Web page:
OLR Research Report

June 9, 2008




By: Daniel Duffy, Principal Analyst

You asked (1) what factors affect the price of gasoline, (2) for the current gasoline wholesale and retail prices in southwestern Connecticut, and (3) the effect of taxes and on gasoline's retail price.


The law does not regulate gasoline prices or determine the way in which gasoline retailers set prices. In Connecticut, the retail price of gasoline is determined by the individual retailers that own the businesses operating the stations. The federal Energy Information Agency (EIA) estimates as of last April how much four different components contribute to the retail price: crude oil (73%), taxes (11%), refining costs and profits (10%), and distribution and marketing costs and profits (6%). The state of Connecticut attempted to estimate the factors in a study conducted in 1998. The state study listed over a dozen different factors but did not quantify their impact.

Changes in the price of crude oil are the primary driver of changes in gasoline's retail price. The other primary components of its cost have stayed about the same while the prices of crude oil and gasoline has increased.

New Haven is the closest wholesale distribution point to southwestern Connecticut. The wholesale price for regular reformulated gasoline (RFG) was $356.95 at 5:00 p.m. Friday, June 7. The AAA states that the average retail price for a gallon of gasoline in the Stamford area is $4.52.

State taxes increase the price of a gallon of gasoline by 49.9. The scheduled increase in the petroleum products gross earnings tax (from 7% to 7.5%) will increase the price of a gallon of regular RFG in southwestern Connecticut by 1.8, based on the most recent New Haven wholesale price.


National Estimate

The price of crude oil, according to the federal Energy Information Agency (EIA), is the most significant price factor affecting the retail price of gasoline. As the cost of crude oil increases, its share of the retail price increases. In 2007, the price of crude oil averaged about $68 per barrel and accounted for about 58% of the national average retail price of a gallon of regular grade gasoline. In comparison, in 2005 the average crude oil price was $50 per barrel and the crude oil cost was 53% of the retail price. From 2000 to 2007 the average crude oil price was about $39 per barrel and the crude oil cost share of the retail gasoline prices averaged 48%. The cost of crude was $122.30 on June 4, 2008, according to the EIA. As the cost of crude oil surges, the other factors account for a smaller share of the retail price.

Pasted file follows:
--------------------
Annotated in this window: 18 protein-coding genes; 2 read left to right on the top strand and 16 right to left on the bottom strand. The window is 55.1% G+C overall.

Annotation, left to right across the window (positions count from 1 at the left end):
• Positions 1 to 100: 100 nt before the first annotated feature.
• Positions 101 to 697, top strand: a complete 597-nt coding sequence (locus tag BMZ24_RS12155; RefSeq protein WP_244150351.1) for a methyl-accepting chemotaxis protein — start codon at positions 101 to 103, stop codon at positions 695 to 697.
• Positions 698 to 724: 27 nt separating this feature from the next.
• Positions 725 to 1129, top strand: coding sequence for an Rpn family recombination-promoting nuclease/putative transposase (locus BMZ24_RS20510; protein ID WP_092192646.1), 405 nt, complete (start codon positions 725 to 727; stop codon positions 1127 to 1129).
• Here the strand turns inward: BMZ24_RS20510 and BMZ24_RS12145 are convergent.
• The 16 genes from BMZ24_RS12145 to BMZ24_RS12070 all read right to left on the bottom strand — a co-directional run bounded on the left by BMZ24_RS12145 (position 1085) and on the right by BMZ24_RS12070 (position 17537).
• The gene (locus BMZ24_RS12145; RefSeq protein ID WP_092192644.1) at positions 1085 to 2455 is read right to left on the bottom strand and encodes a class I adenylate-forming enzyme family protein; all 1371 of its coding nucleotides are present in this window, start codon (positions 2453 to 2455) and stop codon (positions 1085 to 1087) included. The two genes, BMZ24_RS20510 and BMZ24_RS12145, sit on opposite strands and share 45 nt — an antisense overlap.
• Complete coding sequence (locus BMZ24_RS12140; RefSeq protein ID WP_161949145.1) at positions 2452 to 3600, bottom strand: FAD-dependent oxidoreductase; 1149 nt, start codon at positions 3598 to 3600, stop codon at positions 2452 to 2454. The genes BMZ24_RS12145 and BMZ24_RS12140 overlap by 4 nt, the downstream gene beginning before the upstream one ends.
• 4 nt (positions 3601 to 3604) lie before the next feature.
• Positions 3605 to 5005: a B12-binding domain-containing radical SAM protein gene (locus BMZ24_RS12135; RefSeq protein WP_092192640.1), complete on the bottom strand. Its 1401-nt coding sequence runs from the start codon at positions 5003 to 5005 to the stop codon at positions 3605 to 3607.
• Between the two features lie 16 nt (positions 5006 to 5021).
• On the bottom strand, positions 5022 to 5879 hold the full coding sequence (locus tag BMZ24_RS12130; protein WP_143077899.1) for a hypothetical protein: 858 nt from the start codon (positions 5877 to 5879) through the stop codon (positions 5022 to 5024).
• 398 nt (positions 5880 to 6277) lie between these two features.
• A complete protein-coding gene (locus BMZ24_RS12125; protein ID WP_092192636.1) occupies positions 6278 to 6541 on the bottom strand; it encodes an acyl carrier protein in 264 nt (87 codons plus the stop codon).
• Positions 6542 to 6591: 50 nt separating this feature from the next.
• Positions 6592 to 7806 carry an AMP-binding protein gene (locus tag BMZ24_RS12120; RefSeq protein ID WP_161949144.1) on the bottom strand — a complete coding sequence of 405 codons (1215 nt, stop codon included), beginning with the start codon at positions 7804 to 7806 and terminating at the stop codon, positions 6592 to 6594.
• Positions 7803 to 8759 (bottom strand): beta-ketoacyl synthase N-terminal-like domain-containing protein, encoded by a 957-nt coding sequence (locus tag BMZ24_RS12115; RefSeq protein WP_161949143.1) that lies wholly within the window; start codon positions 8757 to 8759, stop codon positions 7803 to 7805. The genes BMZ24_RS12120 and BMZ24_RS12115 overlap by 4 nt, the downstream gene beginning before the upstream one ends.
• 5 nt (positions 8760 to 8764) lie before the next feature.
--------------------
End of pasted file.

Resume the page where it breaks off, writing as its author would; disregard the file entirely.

As of last April, the EIA estimated that the cost of crude oil comprised 73% of the retail price, which was then $3.46 per gallon. It calculated the crude oil cost as the monthly average of the crude oil purchased by refiners. Federal and state taxes combined accounted for 11% of the cost. The EIA stated that refining costs and profits comprised 10% of the cost, which it calculated as the difference between the monthly average spot market price and the average price of the crude oil purchased by refiners. Finally, the EIA calculated that distribution and marketing costs and profits (the difference between the average retail price and the sum of the other three components) accounted for 6% of the costs.

Connecticut Estimate

The legislature decreased the gasoline excise tax in 1997 and required the Office of Policy and Management to determine if the tax reduction was passed along to consumers. It determined that the 3 decreased was passed along. OPM's report examined the “broad range of factors at the international, national, regional, state and local levels” that affect the price of gasoline (Final Report of the Office of Policy and Management to Governor John G. Rowland on Gasoline Pricing and the Passthrough of Motor Fuels Tax Reductions, p. 7, January 29, 1998). The report identified over a dozen different factors, including fuel supply, demand, inventory level, consumption, import level, and type of gasoline. To meet air quality goals, Connecticut retailers must sell reformulated gasoline (RFG), which costs more to make than conventional gasoline. It stated that “increased role for the spot and futures markets, and of traders in these instruments” (p. 8). It pointed out that gasoline inventories have been reduced and therefore the role of the spot markets to meet supply commitments and in setting prices becomes more important.